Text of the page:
Listening to communities, our aim is to develop Homestead Park and pavilion as a welcome and inclusive place where people and communities can grow, with nature. We’re committed to developing Homestead Park as a green lung for wildlife and biodiversity, and the beating heart of communities in our city.

Map of Homestead Park
Social Vision’s survey of the park's spaces, delving into the perspectives of diverse communities, we sought to understand the cherished aspects of the park and identify areas for improvement.

Homestead Park will be a place with community at its heart

The true essence of Homestead Park lies not only in its natural beauty but also in the bonds it fosters among people and communities coming together. Within the consultation we heard from people about how important it is to have a free-to-access green space, particularly within a cost of living crisis. Through inclusive programming, educational initiatives and collaborative partnerships, we aspire to cultivate a vibrant community that cherishes and protects this shared treasure for generations to come.

Alongside Homestead Park, Seebohm also gifted a pavilion building which was used by 29 community groups in the 1930s. Until recently, the space has been used by JRF staff as part of their offices, however we are keen to now reinstate the pavilion in line with its original purpose and bring this asset back to community use.

Activities that connect people with each other, and nature

While the full scale of environmental challenges we face today may not have been foreseen by individuals like Seebohm in the past, we now understand the urgent need for action to address climate change. Gardens and parks can support remarkable levels of biodiversity and we want to steward Homestead Park’s 15+ acres as part of a much wider collective action in response to the climate emergency. We’ll collaborate with other organisations and agencies in York, working in the fields of conservation and community development to amplify the impact of collective efforts aimed at addressing environmental and social challenges in York.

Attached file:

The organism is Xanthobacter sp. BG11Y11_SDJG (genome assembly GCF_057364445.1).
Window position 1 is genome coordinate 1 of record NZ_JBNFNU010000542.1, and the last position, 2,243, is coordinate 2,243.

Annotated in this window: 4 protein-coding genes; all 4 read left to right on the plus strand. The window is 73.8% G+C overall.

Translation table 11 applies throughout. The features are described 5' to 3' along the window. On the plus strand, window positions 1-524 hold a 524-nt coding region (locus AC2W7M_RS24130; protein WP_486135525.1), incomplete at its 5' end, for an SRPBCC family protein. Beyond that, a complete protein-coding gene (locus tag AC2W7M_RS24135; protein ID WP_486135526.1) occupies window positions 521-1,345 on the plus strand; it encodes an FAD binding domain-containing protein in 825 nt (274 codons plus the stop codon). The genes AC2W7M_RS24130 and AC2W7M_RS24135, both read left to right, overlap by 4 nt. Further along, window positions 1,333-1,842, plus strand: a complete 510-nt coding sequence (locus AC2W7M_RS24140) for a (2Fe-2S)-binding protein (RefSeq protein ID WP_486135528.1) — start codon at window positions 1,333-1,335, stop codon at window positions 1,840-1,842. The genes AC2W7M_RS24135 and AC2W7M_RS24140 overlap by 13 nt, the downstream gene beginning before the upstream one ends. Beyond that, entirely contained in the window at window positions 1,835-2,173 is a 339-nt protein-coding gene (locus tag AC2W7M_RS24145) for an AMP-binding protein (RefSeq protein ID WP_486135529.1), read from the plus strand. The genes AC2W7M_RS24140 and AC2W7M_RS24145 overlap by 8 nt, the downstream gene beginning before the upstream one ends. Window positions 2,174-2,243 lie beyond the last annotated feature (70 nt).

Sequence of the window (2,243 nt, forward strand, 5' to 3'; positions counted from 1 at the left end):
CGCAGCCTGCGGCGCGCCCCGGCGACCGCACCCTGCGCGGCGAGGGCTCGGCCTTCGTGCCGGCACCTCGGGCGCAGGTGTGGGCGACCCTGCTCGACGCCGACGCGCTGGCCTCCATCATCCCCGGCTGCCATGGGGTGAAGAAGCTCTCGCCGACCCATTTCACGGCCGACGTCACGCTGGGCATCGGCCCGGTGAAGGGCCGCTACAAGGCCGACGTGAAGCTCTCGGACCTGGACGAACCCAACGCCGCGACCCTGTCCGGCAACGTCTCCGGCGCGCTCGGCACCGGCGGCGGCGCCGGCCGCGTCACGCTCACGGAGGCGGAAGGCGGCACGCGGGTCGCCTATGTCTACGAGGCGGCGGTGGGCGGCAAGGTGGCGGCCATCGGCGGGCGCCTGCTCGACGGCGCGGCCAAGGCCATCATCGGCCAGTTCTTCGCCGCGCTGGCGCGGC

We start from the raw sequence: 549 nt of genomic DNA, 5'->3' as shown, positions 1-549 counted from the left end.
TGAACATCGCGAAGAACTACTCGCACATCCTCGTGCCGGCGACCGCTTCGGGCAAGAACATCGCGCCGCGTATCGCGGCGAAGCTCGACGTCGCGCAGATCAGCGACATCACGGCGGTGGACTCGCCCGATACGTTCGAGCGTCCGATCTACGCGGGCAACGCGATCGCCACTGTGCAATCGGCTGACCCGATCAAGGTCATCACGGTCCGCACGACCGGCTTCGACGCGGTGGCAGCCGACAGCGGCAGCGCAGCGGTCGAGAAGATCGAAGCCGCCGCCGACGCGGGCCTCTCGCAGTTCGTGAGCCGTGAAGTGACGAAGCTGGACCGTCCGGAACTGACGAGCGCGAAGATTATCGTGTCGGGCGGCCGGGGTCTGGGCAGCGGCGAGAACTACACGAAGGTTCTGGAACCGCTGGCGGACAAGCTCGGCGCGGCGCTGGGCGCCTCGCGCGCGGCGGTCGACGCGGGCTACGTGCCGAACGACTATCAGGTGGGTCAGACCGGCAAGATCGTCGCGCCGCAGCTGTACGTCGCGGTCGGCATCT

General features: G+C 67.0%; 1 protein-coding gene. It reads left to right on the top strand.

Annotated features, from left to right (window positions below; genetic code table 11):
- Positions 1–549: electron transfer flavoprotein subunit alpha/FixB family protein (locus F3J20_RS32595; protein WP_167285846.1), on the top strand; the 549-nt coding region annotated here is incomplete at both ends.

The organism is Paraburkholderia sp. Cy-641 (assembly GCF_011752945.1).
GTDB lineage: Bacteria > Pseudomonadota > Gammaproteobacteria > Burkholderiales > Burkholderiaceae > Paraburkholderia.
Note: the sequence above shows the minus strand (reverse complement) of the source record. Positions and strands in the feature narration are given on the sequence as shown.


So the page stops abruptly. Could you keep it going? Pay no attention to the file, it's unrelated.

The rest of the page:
We're committed to promoting activities that foster connections between individuals, their community and the natural world. For example, we've collaborated with the wonderful organisation Thrive Outside in York, whose nature-based craft activities enhance both physical and emotional well-being. As we look toward the park's future, we're eager to embrace the ethos of 'homesteading' and explore concepts such as communal gardening, shared meals and crafts, ideas that emerged from consultation with local residents. We’re interested in exploring how Homestead Park can become a catalyst for collective action toward social change and environmental stewardship.

Woman and girl doing forest crafts in Homestead Park
Thrive Outside is a York-based Community Interest Company supporting local communities to connect with nature through craft and gentle physical activities.

Join our team

This is an exciting time for Homestead Park, as we embrace its rich history and collaborate with local groups and residents to reimagine its future where people, nature and communities thrive together. If you're passionate about nurturing growth and playing your part in sowing the seeds of a more vibrant future in York, please consider joining our team.

Image credits: All You Need is Love Photo & Film / JRF archive.